The USC mini-dynasty we have witnessed in the last 3 seasons is very similar to the Miami mini-dynasty that took place from 2000-2002. Both teams had the same starting quarterback for all 3 years of their mini-dynasty. Miami had Ken Dorsey and USC had Matt Leinart. Both teams lost early on in the first year of their run. Miami lost at Washington and USC lost at Cal. Both losses crippled their title hopes, but USC was able to rebound and win a share of the national title, while Miami was able to make a case for a #2 BCS ranking, but was ultimately denied. Both teams won titles in the 2nd year of their run, 2001 and 2004. Finally, both teams went undefeated in the third year of their run and lost in the BCS title game to underdogs. What I want to do is sift through the data and determine whose run is more impressive. First let’s start by examining all 6 separate seasons. Miami 2000
Points Scored: 506 42.2 per game
Points Allowed: 190 15.8 per game
Opponent’s Record: 80-51 .610
Miami played Division IAA McNeese St, and if we include their 8-4 record, then Miami’s opponent’s winning percentage goes up to .615 (88-55)
Record Against Winning Teams (excluding McNeese St.): Miami went 7-1 against teams with winning records, losing only at 11-1 Washington by 5 points. Miami beat West Virginia (7-5), Pittsburgh (7-5), Syracuse (6-5), and Boston College (7-5). However, the ‘Canes 3 most impressive wins were over Florida St. (11-1) by 3 points, Virginia Tech (11-1) by 20, and Florida (10-3) by 17 in the Sugar Bowl.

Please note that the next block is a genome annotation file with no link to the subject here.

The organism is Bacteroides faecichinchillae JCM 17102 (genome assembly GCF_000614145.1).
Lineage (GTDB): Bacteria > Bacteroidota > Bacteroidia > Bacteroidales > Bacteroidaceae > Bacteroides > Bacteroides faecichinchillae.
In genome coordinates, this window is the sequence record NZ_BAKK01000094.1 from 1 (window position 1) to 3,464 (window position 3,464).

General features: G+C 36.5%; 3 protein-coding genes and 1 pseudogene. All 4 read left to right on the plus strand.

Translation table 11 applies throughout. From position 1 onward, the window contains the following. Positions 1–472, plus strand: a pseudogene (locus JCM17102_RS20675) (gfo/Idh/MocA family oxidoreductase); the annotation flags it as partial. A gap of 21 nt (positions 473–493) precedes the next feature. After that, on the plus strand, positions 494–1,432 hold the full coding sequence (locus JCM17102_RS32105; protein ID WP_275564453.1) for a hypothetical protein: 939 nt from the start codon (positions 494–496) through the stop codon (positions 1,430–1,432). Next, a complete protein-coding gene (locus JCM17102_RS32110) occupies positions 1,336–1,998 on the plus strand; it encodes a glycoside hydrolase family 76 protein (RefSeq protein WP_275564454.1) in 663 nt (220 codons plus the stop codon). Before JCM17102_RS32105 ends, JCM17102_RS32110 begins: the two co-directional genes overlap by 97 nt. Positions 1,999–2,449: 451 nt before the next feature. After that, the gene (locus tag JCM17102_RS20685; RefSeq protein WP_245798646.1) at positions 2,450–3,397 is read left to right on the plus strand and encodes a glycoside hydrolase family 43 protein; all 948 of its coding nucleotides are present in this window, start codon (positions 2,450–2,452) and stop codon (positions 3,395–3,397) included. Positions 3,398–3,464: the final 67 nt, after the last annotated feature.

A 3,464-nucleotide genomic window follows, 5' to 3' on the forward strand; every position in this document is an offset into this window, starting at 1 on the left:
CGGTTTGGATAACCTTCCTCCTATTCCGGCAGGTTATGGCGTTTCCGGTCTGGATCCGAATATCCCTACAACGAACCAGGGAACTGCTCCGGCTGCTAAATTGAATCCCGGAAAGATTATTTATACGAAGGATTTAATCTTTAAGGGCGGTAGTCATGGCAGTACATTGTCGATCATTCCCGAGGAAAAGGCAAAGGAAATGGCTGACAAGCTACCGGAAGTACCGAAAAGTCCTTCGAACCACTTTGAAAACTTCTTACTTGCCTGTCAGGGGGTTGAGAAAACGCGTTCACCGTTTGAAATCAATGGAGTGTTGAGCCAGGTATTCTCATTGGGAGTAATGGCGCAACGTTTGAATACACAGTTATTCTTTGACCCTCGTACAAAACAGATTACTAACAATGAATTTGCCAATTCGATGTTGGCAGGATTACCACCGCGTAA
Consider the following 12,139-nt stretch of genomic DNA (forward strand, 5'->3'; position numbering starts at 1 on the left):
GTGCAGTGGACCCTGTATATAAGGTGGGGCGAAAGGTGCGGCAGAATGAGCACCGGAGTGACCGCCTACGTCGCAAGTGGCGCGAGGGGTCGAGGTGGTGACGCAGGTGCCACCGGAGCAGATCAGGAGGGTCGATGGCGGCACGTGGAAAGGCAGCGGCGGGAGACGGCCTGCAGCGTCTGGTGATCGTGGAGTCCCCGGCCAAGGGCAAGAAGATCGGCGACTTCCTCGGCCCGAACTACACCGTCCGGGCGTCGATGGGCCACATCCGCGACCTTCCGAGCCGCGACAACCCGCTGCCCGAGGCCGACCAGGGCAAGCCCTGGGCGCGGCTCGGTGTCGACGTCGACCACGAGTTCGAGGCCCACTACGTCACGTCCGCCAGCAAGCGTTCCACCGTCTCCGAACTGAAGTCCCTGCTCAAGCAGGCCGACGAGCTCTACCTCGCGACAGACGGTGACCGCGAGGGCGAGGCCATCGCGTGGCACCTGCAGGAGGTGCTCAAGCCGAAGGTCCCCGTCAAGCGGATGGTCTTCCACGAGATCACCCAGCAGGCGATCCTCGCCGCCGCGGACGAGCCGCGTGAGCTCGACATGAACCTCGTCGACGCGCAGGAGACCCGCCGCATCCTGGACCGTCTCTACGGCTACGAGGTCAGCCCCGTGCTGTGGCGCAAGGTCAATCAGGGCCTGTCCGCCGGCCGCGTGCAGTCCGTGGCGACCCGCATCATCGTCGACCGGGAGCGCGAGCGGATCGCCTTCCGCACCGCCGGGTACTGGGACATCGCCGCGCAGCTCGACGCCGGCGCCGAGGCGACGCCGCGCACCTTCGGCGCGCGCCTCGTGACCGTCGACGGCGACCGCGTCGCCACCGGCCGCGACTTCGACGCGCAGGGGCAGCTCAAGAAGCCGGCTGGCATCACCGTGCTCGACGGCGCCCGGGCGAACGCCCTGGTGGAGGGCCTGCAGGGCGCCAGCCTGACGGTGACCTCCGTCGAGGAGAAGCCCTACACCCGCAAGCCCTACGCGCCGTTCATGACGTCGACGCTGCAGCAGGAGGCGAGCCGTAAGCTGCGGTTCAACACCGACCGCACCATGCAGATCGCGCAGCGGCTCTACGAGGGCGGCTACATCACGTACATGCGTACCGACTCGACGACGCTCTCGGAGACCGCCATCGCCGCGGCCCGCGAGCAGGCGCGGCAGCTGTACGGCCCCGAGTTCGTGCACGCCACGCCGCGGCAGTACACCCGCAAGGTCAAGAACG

Road Record: 4-1
Miami’s only blemish was at Washington. The rest of their road schedule was relatively easy, with West Virginia representing their toughest road test the rest of the way.
Record in Close Games: 1-1
Miami only played in 2 games decided by 8 points or less. A mark of a great team is not winning the close ones, but avoiding them altogether.
Points Scored: 512 42.7 per game
Points Allowed: 117 9.8 per game
Opponent’s Record: 81-60 .574
Record Against Winning Teams: Miami went 8-0 against teams with winning records. They beat Pittsburgh (7-5), Troy (7-4), Florida St. (8-4), Boston College (8-4), Syracuse (10-3), Washington (8-4), Virginia Tech (8-4), and Nebraska (11-2). Miami didn’t really beat any great teams this season besides Nebraska, but they beat a large number of good ones.
Road Record: 5-0
4 of the 5 road games were against teams with winning records.
Record in Close Games: 1-0
Another testament to Miami’s greatness in 2001. They played only one close game, a 2 point win at Virginia Tech.
Points Scored: 527 40.5 per game
Points Allowed: 248 19.1 per game
Opponent’s Record: 91-64 .587
Miami played Division IAA Florida A&M, and if we include their 7-5 record, Miami’s winning percentage stays the same at .587 (98-69).
Record Against Winning Teams (excluding Florida A&M): Miami went 7-1 against teams with winning records with their only loss coming in the Fiesta Bowl to Ohio St. Miami beat Florida (8-5), Boston College (9-4), Florida State (9-5), West Virginia (9-4), Tennessee (8-5), Pittsburgh (9-4), and Virginia Tech (10-4). Again, no great wins but a lot of good ones.
Road Record: 6-0
3 of the road games were Florida, West Virginia, and Tennessee.
Record in Close Games: 2-1
Miami beat Florida St. by 1, Pittsburgh by 7, and lost to Ohio St. by 7 in OT.
Points Scored: 534 41.1 per game
Points Allowed: 239 18.4 per game
Opponent’s Record: 85-79 .518